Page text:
The luxury goods market should pick up in 2017, aided by resurgent demand in the United States and China, after hitting a low this year, according to business consultancy Bain & Co. The approximate $285 billion luxury industry is likely to see sales growth this year of around 1% at constant exchange rates compared with 1.5% in 2015. "I think this year could be a low point for the industry," Claudia d'Arpizio, a Bain partner and lead author of studies on the luxury sector, told Reuters on the fringes of the New York Times International luxury conference in Versailles, outside Paris.
Bain is due to release in a few weeks its updated study and forecasts for the luxury goods market, which includes accessories, clothing, jewelry and watches, and has not yet published any figures to show its latest thinking on the outlook. In recent weeks there has been a spate of negative news on the luxury sector but Bain is among the first to quantify an expected deterioration in trading conditions this year, according to the report.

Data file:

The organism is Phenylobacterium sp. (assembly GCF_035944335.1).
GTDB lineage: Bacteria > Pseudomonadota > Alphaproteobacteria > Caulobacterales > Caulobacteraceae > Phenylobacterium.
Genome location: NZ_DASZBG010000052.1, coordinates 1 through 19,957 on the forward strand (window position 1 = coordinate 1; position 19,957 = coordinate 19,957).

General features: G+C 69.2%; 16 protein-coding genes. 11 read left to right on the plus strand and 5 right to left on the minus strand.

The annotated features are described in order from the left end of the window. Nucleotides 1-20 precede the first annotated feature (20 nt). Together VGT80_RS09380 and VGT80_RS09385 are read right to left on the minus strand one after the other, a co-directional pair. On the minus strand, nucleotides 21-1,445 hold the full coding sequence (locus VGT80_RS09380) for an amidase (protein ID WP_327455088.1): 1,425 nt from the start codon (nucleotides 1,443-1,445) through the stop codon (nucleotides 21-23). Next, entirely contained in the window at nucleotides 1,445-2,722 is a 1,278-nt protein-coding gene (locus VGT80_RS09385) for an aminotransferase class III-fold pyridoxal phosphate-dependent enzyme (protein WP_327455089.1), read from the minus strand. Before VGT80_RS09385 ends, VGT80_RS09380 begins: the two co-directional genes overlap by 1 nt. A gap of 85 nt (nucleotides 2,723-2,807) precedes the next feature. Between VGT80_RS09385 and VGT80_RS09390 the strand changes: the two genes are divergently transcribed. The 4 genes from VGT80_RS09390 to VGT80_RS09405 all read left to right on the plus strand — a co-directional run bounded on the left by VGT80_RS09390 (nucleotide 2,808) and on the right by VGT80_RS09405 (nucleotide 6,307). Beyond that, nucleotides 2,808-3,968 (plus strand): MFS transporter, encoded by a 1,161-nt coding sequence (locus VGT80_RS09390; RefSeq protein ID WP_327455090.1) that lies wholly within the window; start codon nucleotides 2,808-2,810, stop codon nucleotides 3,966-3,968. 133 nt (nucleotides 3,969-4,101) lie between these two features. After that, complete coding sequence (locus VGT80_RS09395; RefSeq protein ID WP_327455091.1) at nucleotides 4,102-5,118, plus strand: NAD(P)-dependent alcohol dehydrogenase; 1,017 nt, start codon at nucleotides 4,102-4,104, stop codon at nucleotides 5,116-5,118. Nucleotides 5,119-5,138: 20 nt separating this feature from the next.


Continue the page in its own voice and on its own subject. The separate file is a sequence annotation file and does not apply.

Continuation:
It said customers were adopting a wait-and-see attitude in the U.S. market, which meant demand was expected to revive next year once the presidential election was over. The strength of the dollar has also been holding back tourist shoppers. It also expected demand in mainland China to improve as price differences narrow with regions such as Europe and China's new tax measures and border controls help discourage overseas purchases. Bain predicted annual growth in the personal luxury goods industry of 2-3% through the next five years.